Bridgeport-Sanford commuters suffered an annual delay of about 33 hours due to traffic congestion in 2007, resulting in 27 extra gallons of fuel used per commuter.10 Hartford commuters wasted 21 hours and 15 gallons of gas, and in New Haven, 19 hours and 14 gallons of gas. Between these three urban areas, congestion cost commuters $670 million in lost time and wasted fuel. In the Springfield, MA area, which includes part of Connecticut, commuters waited 11 hours in 2007. Connecticut commuters were also impacted by congestion from the New York and Philadelphia urban areas.11 Overall, 58 percent of Connecticut's major urban highways are congested.12

Road maintenance has been unable to keep up with growth in Connecticut, where nearly half (47 percent) of roads are in poor or mediocre condition.

Crowded Housing: An estimated 22,784 of Connecticut’s housing units were classified as crowded in 2008, defined as units with more than one occupant per room. This amounted to 1.7 percent of the state’s housing units. In addition, 5,173 units were severely crowded, with at least 1.5 occupants per room.13 Nationally, crowded housing rates are driven upward by immigration, where 27 percent of children in immigrant families live in crowded housing compared to 9 percent of children with native-born parents. In Connecticut, the shares are 13 percent of children in immigrant families are in crowded housing compared to 5 percent of those in native-headed households.14

Sprawl: The Bridgeport-Stamford-Norwalk-Danbury suburban area of Connecticut has the seventh worst sprawl in the country, according to a report by Smart Growth America. Each year, Connecticut loses 7,900 acres due to development.15

Air Pollution: The seven Connecticut counties scored by the American Lung Association in 2010 received an "F" for ozone pollution. All eight counties received an "F" in 2005.16 As population increases, pollution usually rises along with it.

Solid Waste: Connecticut generates 1.4 tons of solid waste per capita each year.17

Poverty: Connecticut's immigrants are more likely to be poor than their native-born counterparts. In 2007, 8.8 percent of foreign-born households were below the poverty line, compared to 7.8 percent of native households. An additional 7.9 percent of the foreign-born and 5.0 percent of native households were not in poverty but had incomes less than 1.5 times the poverty level.18 15.5 percent of children in immigrant families were poor in 2006, compared to 9.9 percent of native children.19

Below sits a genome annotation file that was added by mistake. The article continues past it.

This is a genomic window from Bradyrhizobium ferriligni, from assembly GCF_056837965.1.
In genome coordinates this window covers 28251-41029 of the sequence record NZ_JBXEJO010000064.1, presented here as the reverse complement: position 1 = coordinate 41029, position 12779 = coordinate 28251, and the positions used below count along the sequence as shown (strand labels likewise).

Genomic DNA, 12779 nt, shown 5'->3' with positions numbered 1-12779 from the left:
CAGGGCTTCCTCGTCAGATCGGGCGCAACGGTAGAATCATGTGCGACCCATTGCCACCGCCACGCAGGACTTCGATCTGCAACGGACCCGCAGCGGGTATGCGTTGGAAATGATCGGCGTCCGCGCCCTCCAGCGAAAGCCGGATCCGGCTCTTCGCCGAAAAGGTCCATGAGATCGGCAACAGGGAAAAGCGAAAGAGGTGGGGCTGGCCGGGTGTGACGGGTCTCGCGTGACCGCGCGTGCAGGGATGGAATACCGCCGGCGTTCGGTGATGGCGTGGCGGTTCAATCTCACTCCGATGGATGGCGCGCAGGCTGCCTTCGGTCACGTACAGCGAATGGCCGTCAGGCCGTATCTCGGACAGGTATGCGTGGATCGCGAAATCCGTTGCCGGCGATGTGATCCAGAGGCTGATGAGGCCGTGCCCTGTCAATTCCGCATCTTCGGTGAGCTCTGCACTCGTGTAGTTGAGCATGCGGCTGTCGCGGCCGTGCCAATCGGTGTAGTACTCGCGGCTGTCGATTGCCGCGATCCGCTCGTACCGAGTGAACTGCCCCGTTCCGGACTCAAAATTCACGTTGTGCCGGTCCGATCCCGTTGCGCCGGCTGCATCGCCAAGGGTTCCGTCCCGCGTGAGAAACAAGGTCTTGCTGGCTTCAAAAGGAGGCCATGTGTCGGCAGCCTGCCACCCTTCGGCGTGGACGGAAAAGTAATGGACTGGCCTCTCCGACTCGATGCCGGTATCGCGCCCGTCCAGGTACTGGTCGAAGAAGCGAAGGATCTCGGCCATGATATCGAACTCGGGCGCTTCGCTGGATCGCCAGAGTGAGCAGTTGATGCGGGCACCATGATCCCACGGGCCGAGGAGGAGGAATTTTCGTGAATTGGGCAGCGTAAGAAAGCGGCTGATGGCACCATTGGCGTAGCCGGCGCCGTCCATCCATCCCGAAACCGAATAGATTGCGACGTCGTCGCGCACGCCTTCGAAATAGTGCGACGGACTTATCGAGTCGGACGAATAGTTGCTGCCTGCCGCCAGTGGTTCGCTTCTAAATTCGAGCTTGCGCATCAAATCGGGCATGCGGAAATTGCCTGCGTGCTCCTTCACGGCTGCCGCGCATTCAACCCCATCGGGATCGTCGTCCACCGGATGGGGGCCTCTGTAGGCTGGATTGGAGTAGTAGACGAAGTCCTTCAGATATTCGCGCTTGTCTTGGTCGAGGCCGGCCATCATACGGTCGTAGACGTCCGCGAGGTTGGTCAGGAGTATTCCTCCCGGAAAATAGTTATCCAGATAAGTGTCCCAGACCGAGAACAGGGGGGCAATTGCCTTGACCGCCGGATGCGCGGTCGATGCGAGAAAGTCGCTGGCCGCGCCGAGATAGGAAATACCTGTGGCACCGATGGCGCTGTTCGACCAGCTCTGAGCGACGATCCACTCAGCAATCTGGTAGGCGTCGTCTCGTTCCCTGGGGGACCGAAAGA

1. Jack Martin and Stanley Fogel. "Projecting the U.S. Population to 2050." FAIR. March 2006.
  2. U.S. Geological Survey 2000.
  3. NEA, "Rankings and Estimates," 2009, and U.S. Census Bureau, 1990.
  4. John Christoffersen and Kathryn Masterson, "You May Already be a Loser," Associated Press, January 29, 2002.
  5. Andy Thibault "Litchfield at the Crossroads: Quality of LIfe and Property Value Issues, " Voice News, February 29, 2002.
  6. USDA Natural Resources Conservation Service, "Summary Report: 2007 National Resources Inventory."
  7. Beck, Roy and Leon Kolankiewicz, "Weighing Sprawl Factors in Large U.S. Cities," NumbersUSA, March 2001
  8. "Table DP-1-4, Profile of General Demographic Characteristics: 2000," Census 2000, U.S. Census Bureau. "Table DP-1-4, Profile of General Demographic Characteristics: 1990," 1990 Census, U.S. Census Bureau. "Data Set: 2005 American Community Survey: Connecticut 2005," American Factfinder, U.S. Census Bureau.
  9. American Community Survey, 2008 Estimates, Custom Data Table.
  10. Texas Transportation Institute, "Urban Mobility Report 2009."
  11. Texas Transportation Institute, "Urban Mobility Report 2009."
  12. The Road Information Project (TRIP), "Key Facts about Connecticut's Surface Transportation System and Federal Funding," May 2010.
  13. American Community Survey, Three-Year Estimates 2006-2008. Data retrieved using ACS Custom Table tool.
  14. Kids Count Data Center, which used 2008 American Community Survey Data.
  15. Genaro Armas, "Riverside-San Bernadino, Calif., is Nation's Most Sprawling Area, Advocacy Group Says," Associated Press, October 18, 2002
  16. The American Lung Association, "State of the Air," 2005 and 2010
  17. Report Card for America's Infrastructure 2005," American Society of Civil Engineers
  18. Migration Information Source State Data (Migration Policy Institute)
  19. Urban Institute, Children of Immigrants Data Tool.